-- Real History of Satanism, by Lyndon LaRouche

From the days when I first started writing and thinking about Gaia I have been constantly reminded how often the same general idea has been posed before, I have felt a special empathy with the writings of the ecologist Eugene Odum. If I unintentionally offend prior "geophysiologists" by failing to give credit to their writings, I ask their forgiveness. I know that there must be numerous other thinkers, like the Bulgarian philosopher, Stephen Zivadin, who have said much of it before me and have been ignored.

I have been fortunate in the friends who have read and criticized the chapters of the book as it was written. Peter Fellgett, Gail Fleischaker, Robert Garrels, Peter Liss, Andrew Lovelock, Lynn Margulis, Euan Nisbet, Andrew Watson, Peter Westbroek, and Michael Whitfield, all have unstintingly and thoughtfully given their advice on the science. I am equally thankful to my friends who criticised the book in terms of its readability: Alex and Joyce Andrew, Stewart Brand, Peter Bunyard, Christine Curthoys, Jane Gifford, Edward Goldsmith, Adam Hart-Davis, Mary McGowan, and Elizabeth Sachtouris. Since 1982 the United Nations University, through its program officer, Walter Shearer, has provided moral and material support especially for the notion of planetary medicine.

Left to myself I tend to write blocks of text that, like the pattern of a mosaic, make sense only from a distant view. I greatly valued the friendly skill with which Jackie Wilson rearranged my words as she edited the manuscript and made it readable.

The Commonwealth Fund Book Program, by their generous support, gave me the opportunity to set aside the time needed to develop the ideas of the book and to write. I am especially grateful to Lewis Thomas and to the two editors Helene Friedman and Antonina Bouis for the warmth of their encouragement and moral support.

But this book could never have been written without the sustenance and love that Helen and John Lovelock so freely gave.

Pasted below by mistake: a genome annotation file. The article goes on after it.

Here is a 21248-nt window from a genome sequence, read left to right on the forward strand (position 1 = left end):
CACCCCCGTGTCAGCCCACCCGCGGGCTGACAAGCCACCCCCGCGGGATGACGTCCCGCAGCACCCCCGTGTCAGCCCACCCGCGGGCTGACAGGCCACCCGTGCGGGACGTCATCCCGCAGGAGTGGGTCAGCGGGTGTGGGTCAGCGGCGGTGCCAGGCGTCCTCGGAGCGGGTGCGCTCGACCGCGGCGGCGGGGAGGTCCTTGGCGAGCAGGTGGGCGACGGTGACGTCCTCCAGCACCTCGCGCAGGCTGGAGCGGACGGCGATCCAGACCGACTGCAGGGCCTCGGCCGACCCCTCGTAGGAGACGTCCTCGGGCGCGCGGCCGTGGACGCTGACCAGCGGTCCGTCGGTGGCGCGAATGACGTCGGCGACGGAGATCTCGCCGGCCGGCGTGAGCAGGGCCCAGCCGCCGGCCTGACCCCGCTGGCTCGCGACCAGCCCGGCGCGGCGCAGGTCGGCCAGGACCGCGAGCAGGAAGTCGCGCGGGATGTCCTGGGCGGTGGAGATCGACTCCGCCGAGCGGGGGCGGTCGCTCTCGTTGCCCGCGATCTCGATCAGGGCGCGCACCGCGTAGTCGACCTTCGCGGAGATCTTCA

Site Admin
Posts: 33515
Joined: Thu Aug 01, 2013 5:21 am


Postby admin » Fri Oct 09, 2015 8:22 pm


Emiliana huxleyii, known by her friends as Emily, is one of the more important members of the biota. Blooms of these phytoplankton cover large areas of ocean; their presence powerfully affects the environment through their capacity to facilitate the removal of carbon dioxide from the air and their production of dimethyl sulfide (which acts to nucleate clouds over the oceans).

1: Introductory

All through my boyhood I had a profound conviction that I was no good, that I was wasting my time, wrecking my talents, behaving with monstrous folly and wickedness and ingratitude -- and all this, it seemed, was inescapable, because I lived among laws which were absolute, like the law of gravity, but which it was not possible for me to keep.

-- George Orwell, A Collection of Essays

Of all the prizes that come from surviving more than fifty years the best is the freedom to be eccentric. What a joy to be able to explore the physical and mental bounds of existence in safety and comfort, without bothering whether I look or sound foolish. The young usually find the constraints of convention too heavy to escape, except as part of a cult. The middle-aged have no time to spare from the conservative business of living. Only the old can happily make fools of themselves.